Rick Page receives NSF CAREER grant for research on the "fascinating process" of protein quality control

Fundamental process of repair allows cells to renew the machinery of life

By Susan Meikle, university news and communications

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Rick Page, assistant professor of chemistry and biochemistry

Rick Page, assistant professor of chemistry and biochemistry at Miami University, has been recognized as one of the nation's top young faculty in his field by the National Science Foundation (NSF) with the award of a CAREER grant from the NSF Faculty Early Career Development Program.

The NSF CAREER grant is one of the organization's most prestigious awards in support of junior faculty who “exemplify the role of teacher-scholars through outstanding research, excellent education and the integration of education and research within the context of the mission of their organizations.” 

Page is only the sixth scientist at Miami to be awarded a CAREER grant.

He will receive more than $920,000 of research funding over five years for his research program on the biological regulation of quality control in proteins.

“Protein quality control is a fascinating process taking place in all of our cells,” Page said. “It is a fundamental process of repair that allows us to respond to stress and renew the machinery of life.”

The three-dimensional structures of proteins determine the roles and functions proteins play within cells, Page said. Exposure to chemical or mechanical stresses can cause proteins to misfold, resulting in large changes in three-dimensional structure and loss of protein function.

To survive, cells have developed quality control systems that guide misfolded proteins towards pathways that lead to them either being repaired or discarded.

page-lab-logoPage’s research project will help determine the biological principles that allow cells to respond to protein misfolding by directing misfolded proteins for destruction.

Page has established a large research group since he joined Miami in 2013. He currently mentors three doctoral students and 13 undergraduates. He has also mentored six other undergraduates who have since graduated.

His CAREER project includes an integrated education objective that aims to increase retention of underrepresented students in STEM (science, technology, engineering and math) through direct outreach at the high school and undergraduate levels.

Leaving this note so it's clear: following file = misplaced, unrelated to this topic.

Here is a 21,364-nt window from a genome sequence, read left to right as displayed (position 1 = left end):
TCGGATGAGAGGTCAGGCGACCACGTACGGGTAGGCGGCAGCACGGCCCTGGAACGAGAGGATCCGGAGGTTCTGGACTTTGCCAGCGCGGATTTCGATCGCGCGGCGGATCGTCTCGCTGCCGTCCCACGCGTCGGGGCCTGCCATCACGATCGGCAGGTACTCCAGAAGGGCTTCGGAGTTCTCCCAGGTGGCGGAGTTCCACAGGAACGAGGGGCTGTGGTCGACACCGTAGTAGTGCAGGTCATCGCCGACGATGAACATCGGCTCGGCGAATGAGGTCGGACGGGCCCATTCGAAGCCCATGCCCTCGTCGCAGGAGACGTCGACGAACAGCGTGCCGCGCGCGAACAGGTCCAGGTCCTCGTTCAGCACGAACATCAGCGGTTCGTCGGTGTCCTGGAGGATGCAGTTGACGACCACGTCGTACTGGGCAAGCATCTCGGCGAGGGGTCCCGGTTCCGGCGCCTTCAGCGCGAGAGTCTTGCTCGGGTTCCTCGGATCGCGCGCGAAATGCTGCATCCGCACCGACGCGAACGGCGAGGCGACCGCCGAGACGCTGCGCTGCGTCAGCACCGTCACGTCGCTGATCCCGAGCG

“Advancing education is at the core of our efforts at Miami and is integrated throughout the grant,” Page said.

He seeks to “provide experiential learning opportunities for undergraduate students with the goal of enriching their hands-on knowledge of biochemistry and biophysics."

His core research focuses on the molecular interactions and mechanisms that govern protein quality control carried out by a complex of two proteins: CHIP and Hsp70.

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Rick Page with undergraduate researcher Cameron Williams, junior biochemistry major. Williams is a 2016 Goldwater Scholar and was recently named an Astronaut Scholar.

The CAREER project will redefine how the protein quality control field views the role of interactions between Hsp70 and CHIP in regulating how cells respond to protein misfolding.

Using a combination of research methods —  NMR (nuclear magnetic resonance), SAXS (small-angle X-ray scattering) and EPR (electron paramagnetic resonance spectroscopy) with biolayer interferometry —  Page will also generate advances in the use of hybrid methods for structural biology.

Page was recently named a Miami University Junior Faculty Scholar.

He has multiple research collaborations with colleagues in chemistry and biochemistry and in bioengineering and has secured more than $1.6 million in external research funding since he joined Miami, including an American Heart Association Scientist Development Award.

He also receives excellent reviews on the courses that he teaches at Miami, according to those who nominated him for Junior Faculty Scholar.

Page received his doctorate from Florida State University in 2008 and was a postdoctoral research fellow at the Cleveland Clinic from 2008 to 2013.

Other Miami scientists who have received NSF CAREER grants include:
  • Rachel Morgan-Kiss, associate professor of microbiology, 2011.
  • Hong Wang, associate professor of chemistry and biochemistry, 2011.
  • John Karro, associate professor of computer science and software engineering, 2010 (no longer at Miami).
  • Mike Brudzinski, professor of geology, 2009.
  • Janet Burge, associate professor of computer science and software engineering, 2009 (no longer at Miami).